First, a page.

The air which gave Black Heath its original name [the Blue Guide notes that Blackheath still seems “well named” on a “cold, cloudy day” (404)], and nipped the ears and made red the noses of the “outsides” [passengers who rode on the outside of traveling coaches] who journeyed across it on their way to Dover in the winter months, is healthful and bracing, and is not so bleak as balmy in the days of June, when the sun shines brilliantly, and makes a generous heat to radiate from the old mellow brick wall of Greenwich Park that skirts the heath on the northern side. (25)

Harper goes on to record that Blackheath was a popular meeting-place in English history, and the “mutinous intent” of Dickens’ horses to return the carriage to Blackheath might be taken as an allusion to Blackheath’s history as a site of collusion and revolt. Two famous revolts – one led by Wat Tyler in 1381 and another by Jack Cade in 1450 – began with the gathering of rebels on Blackheath; and the place gained a milder reputation as a rendezvous for various more peaceful assemblies. As Harper puts it:

As for Blackheath, it seems that when, in older days, people had assignations on the Dover Road, they generally selected this place for the purpose; whether they were kings and emperors that met; or ambassadors, archbishops, rebels, or rival pretenders to the crown, they each and all came here to shake hands and interchange courtesies, or to speak with their enemies in the gate. It is very impressive to find Blackheath thus and so frequently honoured by the great ones of the earth; but it is also not a little embarrassing to the historian who wants to be getting along down the road, and yet desires to tell of all the pageants that here befell, and how the high contending parties variously saluted or sliced one another, as the case might be. Indeed, to write the history of Blackheath would be to despair of ever seeing Dover…. (27)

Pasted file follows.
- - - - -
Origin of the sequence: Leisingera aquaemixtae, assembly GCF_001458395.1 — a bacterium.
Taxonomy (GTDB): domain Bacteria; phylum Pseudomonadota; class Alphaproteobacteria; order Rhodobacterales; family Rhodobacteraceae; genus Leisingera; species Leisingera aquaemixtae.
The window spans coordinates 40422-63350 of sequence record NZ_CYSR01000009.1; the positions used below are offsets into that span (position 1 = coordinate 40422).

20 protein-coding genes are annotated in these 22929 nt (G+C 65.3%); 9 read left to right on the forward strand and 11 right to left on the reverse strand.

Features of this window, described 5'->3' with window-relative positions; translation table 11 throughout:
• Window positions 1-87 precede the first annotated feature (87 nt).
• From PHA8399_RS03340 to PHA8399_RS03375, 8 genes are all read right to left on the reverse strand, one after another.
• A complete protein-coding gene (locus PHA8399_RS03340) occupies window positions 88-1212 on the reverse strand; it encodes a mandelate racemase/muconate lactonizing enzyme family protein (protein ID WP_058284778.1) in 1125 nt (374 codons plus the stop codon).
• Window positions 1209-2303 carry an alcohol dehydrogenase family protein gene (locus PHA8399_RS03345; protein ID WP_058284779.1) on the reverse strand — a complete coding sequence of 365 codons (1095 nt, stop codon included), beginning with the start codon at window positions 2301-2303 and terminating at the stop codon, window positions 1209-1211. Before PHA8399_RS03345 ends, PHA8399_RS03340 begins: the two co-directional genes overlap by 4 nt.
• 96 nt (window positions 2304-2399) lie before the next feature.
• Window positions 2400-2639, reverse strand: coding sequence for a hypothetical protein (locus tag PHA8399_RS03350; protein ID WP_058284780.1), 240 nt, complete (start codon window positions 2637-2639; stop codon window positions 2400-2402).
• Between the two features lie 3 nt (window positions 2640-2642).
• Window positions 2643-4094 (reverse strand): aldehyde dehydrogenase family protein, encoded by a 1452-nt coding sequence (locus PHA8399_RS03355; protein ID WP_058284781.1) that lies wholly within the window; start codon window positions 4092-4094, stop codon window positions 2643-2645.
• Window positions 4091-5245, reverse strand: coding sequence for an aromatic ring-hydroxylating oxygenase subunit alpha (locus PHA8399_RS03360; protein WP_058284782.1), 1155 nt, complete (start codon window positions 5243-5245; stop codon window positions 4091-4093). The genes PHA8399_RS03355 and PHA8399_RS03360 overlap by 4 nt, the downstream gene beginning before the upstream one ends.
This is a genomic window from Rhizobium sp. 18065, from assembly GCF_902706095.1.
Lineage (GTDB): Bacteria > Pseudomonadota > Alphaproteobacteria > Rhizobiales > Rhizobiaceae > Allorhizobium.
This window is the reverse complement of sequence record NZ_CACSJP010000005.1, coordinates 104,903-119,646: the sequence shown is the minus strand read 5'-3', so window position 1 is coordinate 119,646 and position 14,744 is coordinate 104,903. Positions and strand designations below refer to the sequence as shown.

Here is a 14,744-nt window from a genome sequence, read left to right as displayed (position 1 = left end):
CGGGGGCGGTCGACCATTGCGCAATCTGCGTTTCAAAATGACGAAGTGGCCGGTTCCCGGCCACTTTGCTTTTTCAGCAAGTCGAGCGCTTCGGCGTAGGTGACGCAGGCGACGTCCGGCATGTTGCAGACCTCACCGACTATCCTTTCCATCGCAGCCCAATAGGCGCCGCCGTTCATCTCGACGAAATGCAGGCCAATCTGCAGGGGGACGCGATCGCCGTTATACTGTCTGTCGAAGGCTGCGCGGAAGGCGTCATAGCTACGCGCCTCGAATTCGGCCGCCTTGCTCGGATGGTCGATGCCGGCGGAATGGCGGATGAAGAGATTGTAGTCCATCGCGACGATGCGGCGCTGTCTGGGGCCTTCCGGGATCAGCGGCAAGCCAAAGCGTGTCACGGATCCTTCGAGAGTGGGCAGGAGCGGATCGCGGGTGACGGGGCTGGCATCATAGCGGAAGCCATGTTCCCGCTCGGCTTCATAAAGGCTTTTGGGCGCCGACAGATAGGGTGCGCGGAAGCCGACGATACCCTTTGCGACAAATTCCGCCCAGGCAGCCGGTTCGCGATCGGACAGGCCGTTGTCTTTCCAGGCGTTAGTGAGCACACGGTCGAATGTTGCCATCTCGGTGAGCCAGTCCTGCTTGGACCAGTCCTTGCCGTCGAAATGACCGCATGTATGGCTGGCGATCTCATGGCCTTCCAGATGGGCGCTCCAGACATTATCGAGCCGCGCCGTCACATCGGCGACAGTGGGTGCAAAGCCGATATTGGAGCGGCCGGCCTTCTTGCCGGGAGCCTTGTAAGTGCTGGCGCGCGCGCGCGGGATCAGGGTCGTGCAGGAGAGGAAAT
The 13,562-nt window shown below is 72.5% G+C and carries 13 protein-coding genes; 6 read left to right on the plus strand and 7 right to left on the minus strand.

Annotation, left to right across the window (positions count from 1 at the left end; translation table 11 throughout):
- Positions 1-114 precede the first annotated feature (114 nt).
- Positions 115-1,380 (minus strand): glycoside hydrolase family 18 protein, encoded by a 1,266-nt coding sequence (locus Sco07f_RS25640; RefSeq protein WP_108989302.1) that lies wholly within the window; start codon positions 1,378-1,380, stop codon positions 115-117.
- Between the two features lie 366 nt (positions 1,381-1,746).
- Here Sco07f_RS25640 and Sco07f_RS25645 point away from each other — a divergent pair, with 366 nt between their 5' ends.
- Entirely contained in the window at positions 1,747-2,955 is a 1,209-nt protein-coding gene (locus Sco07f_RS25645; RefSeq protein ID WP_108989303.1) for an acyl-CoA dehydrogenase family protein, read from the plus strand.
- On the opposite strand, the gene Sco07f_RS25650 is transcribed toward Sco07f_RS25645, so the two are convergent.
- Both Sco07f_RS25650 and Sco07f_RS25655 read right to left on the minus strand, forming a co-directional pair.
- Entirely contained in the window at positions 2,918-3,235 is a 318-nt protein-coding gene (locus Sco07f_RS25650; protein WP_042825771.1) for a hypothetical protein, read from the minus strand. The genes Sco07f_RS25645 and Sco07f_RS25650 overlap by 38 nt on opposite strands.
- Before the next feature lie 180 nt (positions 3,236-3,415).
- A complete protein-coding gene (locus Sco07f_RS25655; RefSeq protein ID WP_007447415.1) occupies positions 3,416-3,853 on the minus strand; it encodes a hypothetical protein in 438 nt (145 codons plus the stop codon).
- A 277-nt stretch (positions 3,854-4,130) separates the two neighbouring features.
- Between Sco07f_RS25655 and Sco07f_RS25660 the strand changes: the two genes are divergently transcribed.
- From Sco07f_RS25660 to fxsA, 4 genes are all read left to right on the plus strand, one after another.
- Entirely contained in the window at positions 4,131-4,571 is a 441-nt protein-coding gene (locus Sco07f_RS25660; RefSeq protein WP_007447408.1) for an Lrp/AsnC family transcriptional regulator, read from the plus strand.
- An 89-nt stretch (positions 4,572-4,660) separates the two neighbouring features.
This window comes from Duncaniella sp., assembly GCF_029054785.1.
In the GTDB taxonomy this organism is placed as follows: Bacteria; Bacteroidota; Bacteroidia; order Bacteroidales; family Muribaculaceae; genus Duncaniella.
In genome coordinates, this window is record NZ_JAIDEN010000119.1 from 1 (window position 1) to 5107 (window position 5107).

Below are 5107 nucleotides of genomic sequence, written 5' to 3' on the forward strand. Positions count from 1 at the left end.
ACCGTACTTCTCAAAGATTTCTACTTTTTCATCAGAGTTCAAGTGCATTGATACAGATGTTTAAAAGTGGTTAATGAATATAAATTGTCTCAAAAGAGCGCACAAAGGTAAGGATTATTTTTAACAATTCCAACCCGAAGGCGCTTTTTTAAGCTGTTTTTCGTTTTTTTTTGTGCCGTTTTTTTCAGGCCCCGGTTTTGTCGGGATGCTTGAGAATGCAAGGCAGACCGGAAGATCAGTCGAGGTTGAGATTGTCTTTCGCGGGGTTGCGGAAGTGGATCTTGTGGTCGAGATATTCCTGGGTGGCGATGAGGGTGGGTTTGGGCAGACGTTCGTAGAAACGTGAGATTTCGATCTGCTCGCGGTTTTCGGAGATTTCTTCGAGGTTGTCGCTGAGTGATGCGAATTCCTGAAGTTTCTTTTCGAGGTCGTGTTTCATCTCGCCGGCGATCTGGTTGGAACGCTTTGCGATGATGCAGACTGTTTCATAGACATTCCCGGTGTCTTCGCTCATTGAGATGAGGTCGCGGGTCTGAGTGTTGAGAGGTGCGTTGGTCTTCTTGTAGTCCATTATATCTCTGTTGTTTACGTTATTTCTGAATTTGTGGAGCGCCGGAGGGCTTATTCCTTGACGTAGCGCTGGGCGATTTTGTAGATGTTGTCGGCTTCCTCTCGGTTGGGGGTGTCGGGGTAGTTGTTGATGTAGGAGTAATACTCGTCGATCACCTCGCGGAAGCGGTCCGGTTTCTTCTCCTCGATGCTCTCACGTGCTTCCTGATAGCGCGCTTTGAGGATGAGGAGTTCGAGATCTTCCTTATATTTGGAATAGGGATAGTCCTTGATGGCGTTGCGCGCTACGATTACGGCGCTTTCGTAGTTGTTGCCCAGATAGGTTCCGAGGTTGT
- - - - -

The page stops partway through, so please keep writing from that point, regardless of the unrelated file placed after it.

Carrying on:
Jack-boots, according to Fairholt’s Costume in England: A History of Dress (1860), are “large boot[s], reaching above the knee, introduced in the seventeenth century” (514).

This illustration, from Fairholt’s Costume, gives us an idea of the kind of boots the coach-passengers are wearing as they trudge up Shooter’s Hill beside the mail.

… every posting-house and ale-house …

A posting-house was named for the post – the conveyance of letters around the country. To travel or ride post was, in one sense, to ride with the mail, and a posting-house was a kind of way station where travelers could change horses and refresh themselves in the course of a journey (OED).

…the guard got down to skid the wheel for the descent…

A skid, according to the Dictionary of Daily Wants (1859), is

An implement used for attaching to the hind-wheel of a vehicle when about to proceed down hill, with a view of regulating its momentum. No carriage or other vehicle should be without this convenience, as it is rarely applied, is never in the way, and prevents accidents and damage. An implement acting on the same principle as the skid, and known as a stop-drag, consists of five or more pieces of wood, united on the outside by a strong joined iron hoop, the wood pressing on the nave of the wheel. The annexed figure [see illustration] shows a wheel on a declivity, the chain drawn tight by the pressure of the breeching on the horse; the brake closely surrounding the nave, and forming an effectual drag. (917)

In other words, a “skid” was a kind of brake for a carriage-wheel, which operated by friction against the motion of the vehicle and saved it from running away down hills.

‘I belong to Tellson’s Bank. You must know Tellson’s Bank in London.

Tellson’s Bank, in London, is based on the banking house of Child & Co., which was located in Fleet Street and “leased rooms over Temple Bar as a repository for their cash-books and ledgers” (Sanders 35). The association becomes clearer later in the novel, when we visit Tellson’s in Fleet Street next to Temple Bar.

Wait at Dover for Ma’amselle.

“Ma’amselle” is a phonetic and abbreviated rendering of the French word “Mademoiselle,” meaning “Miss” or young woman.